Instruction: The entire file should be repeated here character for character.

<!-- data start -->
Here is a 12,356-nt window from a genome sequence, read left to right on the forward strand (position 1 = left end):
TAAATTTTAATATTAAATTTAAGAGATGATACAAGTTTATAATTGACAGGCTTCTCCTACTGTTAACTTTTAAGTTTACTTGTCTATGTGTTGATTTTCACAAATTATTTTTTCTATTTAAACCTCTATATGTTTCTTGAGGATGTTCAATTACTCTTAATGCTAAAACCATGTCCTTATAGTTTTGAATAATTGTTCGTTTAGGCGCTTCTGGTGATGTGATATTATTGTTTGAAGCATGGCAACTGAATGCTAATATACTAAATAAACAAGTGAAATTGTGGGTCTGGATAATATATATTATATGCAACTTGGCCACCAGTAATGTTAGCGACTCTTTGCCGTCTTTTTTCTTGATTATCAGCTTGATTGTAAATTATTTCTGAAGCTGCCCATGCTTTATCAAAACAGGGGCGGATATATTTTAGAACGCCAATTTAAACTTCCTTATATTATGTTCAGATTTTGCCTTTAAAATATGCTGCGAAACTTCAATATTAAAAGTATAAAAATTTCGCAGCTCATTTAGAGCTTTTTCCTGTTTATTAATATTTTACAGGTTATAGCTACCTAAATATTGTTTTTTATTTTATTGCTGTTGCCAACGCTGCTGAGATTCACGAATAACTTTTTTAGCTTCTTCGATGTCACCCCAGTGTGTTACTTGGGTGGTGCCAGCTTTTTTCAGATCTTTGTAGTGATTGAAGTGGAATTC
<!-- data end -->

Here is a 12,356-nt window from a genome sequence, read left to right on the forward strand (position 1 = left end):
TAAATTTTAATATTAAATTTAAGAGATGATACAAGTTTATAATTGACAGGCTTCTCCTACTGTTAACTTTTAAGTTTACTTGTCTATGTGTTGATTTTCACAAATTATTTTTTCTATTTAAACCTCTATATGTTTCTTGAGGATGTTCAATTACTCTTAATGCTAAAACCATGTCCTTATAGTTTTGAATAATTGTTCGTTTAGGCGCTTCTGGTGATGTGATATTATTGTTTGAAGCATGGCAACTGAATGCTAATATACTAAATAAACAAGTGAAATTGTGGGTCTGGATAATATATATTATATGCAACTTGGCCACCAGTAATGTTAGCGACTCTTTGCCGTCTTTTTTCTTGATTATCAGCTTGATTGTAAATTATTTCTGAAGCTGCCCATGCTTTATCAAAACAGGGGCGGATATATTTTAGAACGCCAATTTAAACTTCCTTATATTATGTTCAGATTTTGCCTTTAAAATATGCTGCGAAACTTCAATATTAAAAGTATAAAAATTTCGCAGCTCATTTAGAGCTTTTTCCTGTTTATTAATATTTTACAGGTTATAGCTACCTAAATATTGTTTTTTATTTTATTGCTGTTGCCAACGCTGCTGAGATTCACGAATAACTTTTTTAGCTTCTTCGATGTCACCCCAGTGTGTTACTTGGGTGGTGCCAGCTTTTTTCAGATCTTTGTAGTGATTGAAGTGGAATTC